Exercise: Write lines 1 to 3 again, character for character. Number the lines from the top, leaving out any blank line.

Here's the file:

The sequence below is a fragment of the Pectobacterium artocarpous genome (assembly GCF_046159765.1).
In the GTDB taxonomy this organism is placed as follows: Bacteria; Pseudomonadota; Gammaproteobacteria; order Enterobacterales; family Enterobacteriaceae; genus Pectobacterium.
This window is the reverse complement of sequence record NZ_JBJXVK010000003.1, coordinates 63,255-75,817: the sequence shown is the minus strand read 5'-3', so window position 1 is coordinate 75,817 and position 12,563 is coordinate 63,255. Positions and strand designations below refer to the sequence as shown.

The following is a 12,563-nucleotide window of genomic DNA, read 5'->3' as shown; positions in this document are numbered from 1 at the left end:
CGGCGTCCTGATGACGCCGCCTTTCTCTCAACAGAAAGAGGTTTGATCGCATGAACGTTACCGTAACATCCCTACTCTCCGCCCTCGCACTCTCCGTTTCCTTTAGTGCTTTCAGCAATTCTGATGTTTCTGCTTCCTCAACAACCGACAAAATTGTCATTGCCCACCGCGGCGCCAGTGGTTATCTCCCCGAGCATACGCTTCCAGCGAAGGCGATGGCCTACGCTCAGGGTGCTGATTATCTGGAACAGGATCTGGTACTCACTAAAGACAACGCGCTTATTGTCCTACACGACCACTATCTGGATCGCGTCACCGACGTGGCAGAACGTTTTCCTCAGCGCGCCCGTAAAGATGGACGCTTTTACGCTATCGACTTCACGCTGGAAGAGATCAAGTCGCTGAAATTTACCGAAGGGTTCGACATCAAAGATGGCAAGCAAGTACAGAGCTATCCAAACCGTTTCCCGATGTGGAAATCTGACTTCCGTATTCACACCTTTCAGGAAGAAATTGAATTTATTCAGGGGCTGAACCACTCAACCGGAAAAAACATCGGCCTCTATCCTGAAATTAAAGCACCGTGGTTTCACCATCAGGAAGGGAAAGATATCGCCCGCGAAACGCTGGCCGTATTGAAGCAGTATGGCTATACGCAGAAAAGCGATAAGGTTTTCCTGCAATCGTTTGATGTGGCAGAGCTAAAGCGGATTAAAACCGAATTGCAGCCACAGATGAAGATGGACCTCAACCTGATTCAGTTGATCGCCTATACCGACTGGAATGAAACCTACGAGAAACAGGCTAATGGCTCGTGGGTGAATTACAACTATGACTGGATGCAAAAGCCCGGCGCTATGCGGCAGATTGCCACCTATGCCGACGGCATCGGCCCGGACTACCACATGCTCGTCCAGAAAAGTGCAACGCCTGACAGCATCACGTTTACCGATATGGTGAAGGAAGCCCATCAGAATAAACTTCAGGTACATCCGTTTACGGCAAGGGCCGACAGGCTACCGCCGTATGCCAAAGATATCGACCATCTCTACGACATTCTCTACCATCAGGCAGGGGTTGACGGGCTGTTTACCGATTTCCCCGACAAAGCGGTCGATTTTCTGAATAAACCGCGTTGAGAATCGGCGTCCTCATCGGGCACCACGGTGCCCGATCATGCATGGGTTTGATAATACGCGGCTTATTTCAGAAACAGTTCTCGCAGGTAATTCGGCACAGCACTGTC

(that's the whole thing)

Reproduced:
The sequence below is a fragment of the Pectobacterium artocarpous genome (assembly GCF_046159765.1).
In the GTDB taxonomy this organism is placed as follows: Bacteria; Pseudomonadota; Gammaproteobacteria; order Enterobacterales; family Enterobacteriaceae; genus Pectobacterium.
This window is the reverse complement of sequence record NZ_JBJXVK010000003.1, coordinates 63,255-75,817: the sequence shown is the minus strand read 5'-3', so window position 1 is coordinate 75,817 and position 12,563 is coordinate 63,255. Positions and strand designations below refer to the sequence as shown.